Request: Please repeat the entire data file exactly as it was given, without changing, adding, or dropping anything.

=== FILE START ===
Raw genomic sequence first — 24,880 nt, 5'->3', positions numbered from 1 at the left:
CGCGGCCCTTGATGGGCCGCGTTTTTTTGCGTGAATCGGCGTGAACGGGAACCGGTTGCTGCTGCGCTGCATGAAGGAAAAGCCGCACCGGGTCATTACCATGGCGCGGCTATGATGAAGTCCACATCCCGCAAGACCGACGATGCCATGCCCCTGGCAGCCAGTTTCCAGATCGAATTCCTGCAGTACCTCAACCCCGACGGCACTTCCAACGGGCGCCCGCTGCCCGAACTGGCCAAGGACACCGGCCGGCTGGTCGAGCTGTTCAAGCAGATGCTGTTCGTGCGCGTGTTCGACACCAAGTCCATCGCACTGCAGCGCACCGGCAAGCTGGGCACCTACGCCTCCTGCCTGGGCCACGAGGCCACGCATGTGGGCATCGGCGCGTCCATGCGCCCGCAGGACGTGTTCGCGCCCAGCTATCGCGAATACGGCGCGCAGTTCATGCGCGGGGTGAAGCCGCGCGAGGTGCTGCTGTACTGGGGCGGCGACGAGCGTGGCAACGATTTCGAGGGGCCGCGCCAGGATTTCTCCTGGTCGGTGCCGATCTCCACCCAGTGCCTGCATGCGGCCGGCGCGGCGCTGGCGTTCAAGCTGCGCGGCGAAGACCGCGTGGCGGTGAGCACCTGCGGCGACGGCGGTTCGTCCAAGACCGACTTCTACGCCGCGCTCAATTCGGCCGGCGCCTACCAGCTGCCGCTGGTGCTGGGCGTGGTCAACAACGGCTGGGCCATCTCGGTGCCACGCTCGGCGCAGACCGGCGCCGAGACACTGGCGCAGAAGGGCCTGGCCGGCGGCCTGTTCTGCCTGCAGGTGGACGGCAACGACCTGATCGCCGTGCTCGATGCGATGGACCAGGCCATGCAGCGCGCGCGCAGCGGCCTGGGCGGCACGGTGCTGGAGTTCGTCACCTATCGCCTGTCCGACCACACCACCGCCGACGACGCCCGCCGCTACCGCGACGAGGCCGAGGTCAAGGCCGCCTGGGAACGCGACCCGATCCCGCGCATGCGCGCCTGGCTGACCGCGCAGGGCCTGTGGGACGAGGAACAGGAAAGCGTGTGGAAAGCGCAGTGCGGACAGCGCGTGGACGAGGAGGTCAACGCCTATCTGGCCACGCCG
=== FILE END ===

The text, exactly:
Raw genomic sequence first — 24,880 nt, 5'->3', positions numbered from 1 at the left:
CGCGGCCCTTGATGGGCCGCGTTTTTTTGCGTGAATCGGCGTGAACGGGAACCGGTTGCTGCTGCGCTGCATGAAGGAAAAGCCGCACCGGGTCATTACCATGGCGCGGCTATGATGAAGTCCACATCCCGCAAGACCGACGATGCCATGCCCCTGGCAGCCAGTTTCCAGATCGAATTCCTGCAGTACCTCAACCCCGACGGCACTTCCAACGGGCGCCCGCTGCCCGAACTGGCCAAGGACACCGGCCGGCTGGTCGAGCTGTTCAAGCAGATGCTGTTCGTGCGCGTGTTCGACACCAAGTCCATCGCACTGCAGCGCACCGGCAAGCTGGGCACCTACGCCTCCTGCCTGGGCCACGAGGCCACGCATGTGGGCATCGGCGCGTCCATGCGCCCGCAGGACGTGTTCGCGCCCAGCTATCGCGAATACGGCGCGCAGTTCATGCGCGGGGTGAAGCCGCGCGAGGTGCTGCTGTACTGGGGCGGCGACGAGCGTGGCAACGATTTCGAGGGGCCGCGCCAGGATTTCTCCTGGTCGGTGCCGATCTCCACCCAGTGCCTGCATGCGGCCGGCGCGGCGCTGGCGTTCAAGCTGCGCGGCGAAGACCGCGTGGCGGTGAGCACCTGCGGCGACGGCGGTTCGTCCAAGACCGACTTCTACGCCGCGCTCAATTCGGCCGGCGCCTACCAGCTGCCGCTGGTGCTGGGCGTGGTCAACAACGGCTGGGCCATCTCGGTGCCACGCTCGGCGCAGACCGGCGCCGAGACACTGGCGCAGAAGGGCCTGGCCGGCGGCCTGTTCTGCCTGCAGGTGGACGGCAACGACCTGATCGCCGTGCTCGATGCGATGGACCAGGCCATGCAGCGCGCGCGCAGCGGCCTGGGCGGCACGGTGCTGGAGTTCGTCACCTATCGCCTGTCCGACCACACCACCGCCGACGACGCCCGCCGCTACCGCGACGAGGCCGAGGTCAAGGCCGCCTGGGAACGCGACCCGATCCCGCGCATGCGCGCCTGGCTGACCGCGCAGGGCCTGTGGGACGAGGAACAGGAAAGCGTGTGGAAAGCGCAGTGCGGACAGCGCGTGGACGAGGAGGTCAACGCCTATCTGGCCACGCCG